Nyctophobia – Along with some fellow German bloggers we made our way to the Asmodee press playtest hall, where a number of Asmodee’s new releases could be played in peace and quiet with little to no queing. The first game we tried, was the eye-catching (some pun intended) Nyctophobia. A one vs many game in which a deranged killer (or witch in the alternate set which we didn’t play with) tries to hunt down some campers in the woods before they make their way to their car. The catch (!) being that none of the hunted can see the board, having to rely solely on their sense of touch and what they tell each other about the board’s layout. Much like in When I Dream before it, having one of your primary senses taken from you, leaves you in a vulnerable mindset, which definitely heightens the experience. And it’s ultimately the experience that this game will be remembered for. The rules framework that is supposed to focus, guide or otherwise structure gameplay only does the bare minimum: it provides a goal, it places some obstacles in your path and gives the hunter a few restrictions to put the two teams on vaguely equal footing. You are encouraged to heighten the experience by, as my cards instructed me, taunting specific players before taking your turn. And while I generally enjoy games that intentionally set out to affect the social interaction between players, I’ve found Nyctophobia too pared down to give me something to hang my interaction with other players on. I think that the game will live or die based on whether the group has a strong affinity to the horror subgenre that it references. If the stylings of games like Last Friday are to your liking, you will seek out a second, third or even 13th game of Nyctophobia.
Planet – Next up was some lighter fare with Blue Orange’s Planet. A fairly large dodecahedron (also known as 1D12) featuring a magnet on each side has to be turned into an eponymous planet, by placing magnetic tiles on it. Those tiles are drafted by you and the other players as you compete to attract wildlife to your planet, by providing it with the largest natural habitat for it to occupy. The appeal is deceptively simple: you get to play with magnets. No matter how old you are, I dare you not to enjoy the satisfying pull and following clink sound when you manage to place a five-sided tile on your plastic die. It has brought a smile – some of which were hidden, some were not – to everyone at the table. It doesn’t really get talked about as much, but it’s the sign of a good game designer to understand that the core action you have to perform over and over and over again in a game, must be satisfying or at least pleasant in some way. And making magnets do their thing qualifies easily. To a certain extent I have some respect for a designer/developer making the decision of paring down a game until it is as lean as it can be and as bulky as it must. I am not entirely sure, if Planet straddles that line, though. Starting in round 2, you are given objectives to achieve. Complete the biggest ice area without bordering on a desert. Or offer the most wooden areas, that do not border on mountains, etc. It is a way to guide your decisions when it comes to drafting tiles for your planet. Which tile matters to you? It is probably the one that will help you score the animal card this turn, or next, or even two or three from now. But as your planet fills up, you can’t avoid failing certain requirements. Echoes of roll & write games, with their ever decreasing range of viable options what to do next, seemed to have lowered my enthusiasm for the game as we played. Some bloggers at the table fell in love with this game. I merely managed to nod and smile.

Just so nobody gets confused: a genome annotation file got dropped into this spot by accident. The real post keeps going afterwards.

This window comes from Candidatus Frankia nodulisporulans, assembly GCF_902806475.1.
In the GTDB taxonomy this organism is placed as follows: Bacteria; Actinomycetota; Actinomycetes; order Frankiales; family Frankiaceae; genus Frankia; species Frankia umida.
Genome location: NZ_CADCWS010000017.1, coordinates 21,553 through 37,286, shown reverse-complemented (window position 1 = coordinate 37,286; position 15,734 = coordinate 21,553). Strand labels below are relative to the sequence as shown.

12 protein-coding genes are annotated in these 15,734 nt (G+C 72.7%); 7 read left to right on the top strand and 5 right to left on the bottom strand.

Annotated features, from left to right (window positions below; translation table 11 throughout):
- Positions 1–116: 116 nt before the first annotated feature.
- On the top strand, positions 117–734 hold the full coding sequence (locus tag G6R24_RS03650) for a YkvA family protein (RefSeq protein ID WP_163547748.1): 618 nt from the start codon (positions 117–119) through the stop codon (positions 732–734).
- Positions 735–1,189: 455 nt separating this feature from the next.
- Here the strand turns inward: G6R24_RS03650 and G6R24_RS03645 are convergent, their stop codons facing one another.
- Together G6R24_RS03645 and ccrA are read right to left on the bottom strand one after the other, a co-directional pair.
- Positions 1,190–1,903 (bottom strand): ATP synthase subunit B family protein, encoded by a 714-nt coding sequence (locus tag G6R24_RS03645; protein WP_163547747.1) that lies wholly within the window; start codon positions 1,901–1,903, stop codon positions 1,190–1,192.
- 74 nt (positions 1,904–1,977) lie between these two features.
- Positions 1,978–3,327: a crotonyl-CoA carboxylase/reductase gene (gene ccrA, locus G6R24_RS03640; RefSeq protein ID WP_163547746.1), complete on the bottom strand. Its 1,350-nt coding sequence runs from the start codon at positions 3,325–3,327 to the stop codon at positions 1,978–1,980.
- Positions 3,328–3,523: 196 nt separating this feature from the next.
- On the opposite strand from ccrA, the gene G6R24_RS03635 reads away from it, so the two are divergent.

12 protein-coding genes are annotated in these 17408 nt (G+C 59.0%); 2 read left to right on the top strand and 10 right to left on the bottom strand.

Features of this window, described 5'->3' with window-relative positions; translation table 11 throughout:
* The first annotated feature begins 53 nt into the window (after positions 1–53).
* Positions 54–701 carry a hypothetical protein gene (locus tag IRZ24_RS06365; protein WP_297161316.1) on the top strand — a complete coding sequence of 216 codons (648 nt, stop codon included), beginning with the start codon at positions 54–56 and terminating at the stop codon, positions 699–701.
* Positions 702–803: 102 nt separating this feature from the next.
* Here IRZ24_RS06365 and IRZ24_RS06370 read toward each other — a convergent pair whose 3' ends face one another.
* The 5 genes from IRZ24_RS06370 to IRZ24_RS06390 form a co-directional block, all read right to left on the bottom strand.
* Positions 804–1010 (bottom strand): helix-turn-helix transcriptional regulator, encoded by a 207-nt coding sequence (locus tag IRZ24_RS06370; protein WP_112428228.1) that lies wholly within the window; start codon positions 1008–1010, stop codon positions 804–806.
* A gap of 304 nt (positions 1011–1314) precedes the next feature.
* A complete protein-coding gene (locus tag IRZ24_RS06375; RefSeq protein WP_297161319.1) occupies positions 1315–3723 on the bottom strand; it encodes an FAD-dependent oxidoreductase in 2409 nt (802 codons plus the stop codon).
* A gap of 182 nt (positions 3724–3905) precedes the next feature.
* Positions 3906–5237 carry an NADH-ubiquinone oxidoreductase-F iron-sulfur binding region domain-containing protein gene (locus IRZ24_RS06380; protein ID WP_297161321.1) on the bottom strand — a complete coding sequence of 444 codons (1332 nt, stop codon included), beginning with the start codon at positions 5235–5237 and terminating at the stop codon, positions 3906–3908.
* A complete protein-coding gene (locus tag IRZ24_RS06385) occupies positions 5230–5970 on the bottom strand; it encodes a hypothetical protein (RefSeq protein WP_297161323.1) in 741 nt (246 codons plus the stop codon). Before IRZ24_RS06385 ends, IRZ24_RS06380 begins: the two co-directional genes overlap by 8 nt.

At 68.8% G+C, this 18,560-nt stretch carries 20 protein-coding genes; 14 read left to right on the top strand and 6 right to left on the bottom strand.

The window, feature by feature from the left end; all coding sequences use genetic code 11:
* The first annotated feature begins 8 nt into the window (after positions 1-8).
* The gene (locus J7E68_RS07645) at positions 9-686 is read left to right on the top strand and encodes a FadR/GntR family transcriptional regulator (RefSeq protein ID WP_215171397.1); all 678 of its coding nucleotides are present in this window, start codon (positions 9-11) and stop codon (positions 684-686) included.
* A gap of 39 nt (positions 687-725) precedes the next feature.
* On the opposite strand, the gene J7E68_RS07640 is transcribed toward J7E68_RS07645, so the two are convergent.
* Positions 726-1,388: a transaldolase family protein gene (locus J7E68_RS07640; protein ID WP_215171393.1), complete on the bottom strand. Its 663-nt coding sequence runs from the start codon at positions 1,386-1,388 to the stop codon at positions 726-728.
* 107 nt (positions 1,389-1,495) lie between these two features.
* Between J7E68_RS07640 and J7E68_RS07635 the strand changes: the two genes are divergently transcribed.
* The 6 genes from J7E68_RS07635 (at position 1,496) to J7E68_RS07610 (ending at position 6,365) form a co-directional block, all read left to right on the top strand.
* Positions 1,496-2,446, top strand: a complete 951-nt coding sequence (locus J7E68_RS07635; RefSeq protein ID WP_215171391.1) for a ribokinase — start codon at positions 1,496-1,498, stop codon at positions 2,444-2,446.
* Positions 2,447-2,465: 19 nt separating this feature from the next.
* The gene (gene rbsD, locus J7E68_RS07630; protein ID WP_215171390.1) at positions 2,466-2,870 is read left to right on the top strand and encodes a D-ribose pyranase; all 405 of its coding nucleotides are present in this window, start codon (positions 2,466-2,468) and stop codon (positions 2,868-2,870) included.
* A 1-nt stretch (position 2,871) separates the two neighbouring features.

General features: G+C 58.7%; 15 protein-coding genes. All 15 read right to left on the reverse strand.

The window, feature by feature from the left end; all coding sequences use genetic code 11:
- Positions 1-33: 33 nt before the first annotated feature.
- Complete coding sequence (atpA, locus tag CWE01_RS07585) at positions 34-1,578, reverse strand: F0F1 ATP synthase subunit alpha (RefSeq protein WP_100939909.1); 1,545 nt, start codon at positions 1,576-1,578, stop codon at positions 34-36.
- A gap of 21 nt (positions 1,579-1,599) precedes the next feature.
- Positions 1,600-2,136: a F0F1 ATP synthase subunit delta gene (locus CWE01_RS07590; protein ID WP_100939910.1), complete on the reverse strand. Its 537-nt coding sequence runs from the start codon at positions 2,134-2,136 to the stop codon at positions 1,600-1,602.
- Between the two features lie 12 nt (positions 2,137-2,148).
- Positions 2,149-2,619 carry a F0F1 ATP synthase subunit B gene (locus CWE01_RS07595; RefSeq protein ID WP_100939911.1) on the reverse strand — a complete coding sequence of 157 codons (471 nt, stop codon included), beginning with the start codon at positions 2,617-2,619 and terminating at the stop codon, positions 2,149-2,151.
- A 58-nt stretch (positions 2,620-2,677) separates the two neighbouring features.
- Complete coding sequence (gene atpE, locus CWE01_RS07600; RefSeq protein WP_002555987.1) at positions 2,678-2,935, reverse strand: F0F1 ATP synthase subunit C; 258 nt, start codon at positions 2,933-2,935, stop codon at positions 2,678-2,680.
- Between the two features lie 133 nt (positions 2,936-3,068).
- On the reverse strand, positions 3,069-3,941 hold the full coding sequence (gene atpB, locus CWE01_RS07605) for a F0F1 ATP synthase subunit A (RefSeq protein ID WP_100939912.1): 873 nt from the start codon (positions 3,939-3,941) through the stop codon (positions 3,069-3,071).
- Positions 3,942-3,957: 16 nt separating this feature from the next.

The River – Days of Wonder’s big release this year at Spiel was simply called The River. It’s the kind of game where you find yourself struggling to forget everything you know about its genre in the vain hopes of providing a fair take on the game. I couldn’t. I know worker placement games. I have played worker placement games. This is a worker placement game. There is little more to say about this. Literally. Going into details about rules or artwork is really just a way to pump up the word count. If you are unfamiliar with this type of game, The River seems a pretty decent, family friendly introduction to its dynamics and challenges. If you don’t have such a game in your collection, The River is a good current release to put on your shelf and enjoy when it’s played. It’s not dull. It’s not boring. But the only thing that keeps it from being completely interchangeable with any other game on the market, is that it came out this week.
That’s it for part 1. Next time I’ll talk about Just One, Four Big Strata, Mini WWII, First Contact, Arkham Horror 3rd edition… and who knows what else!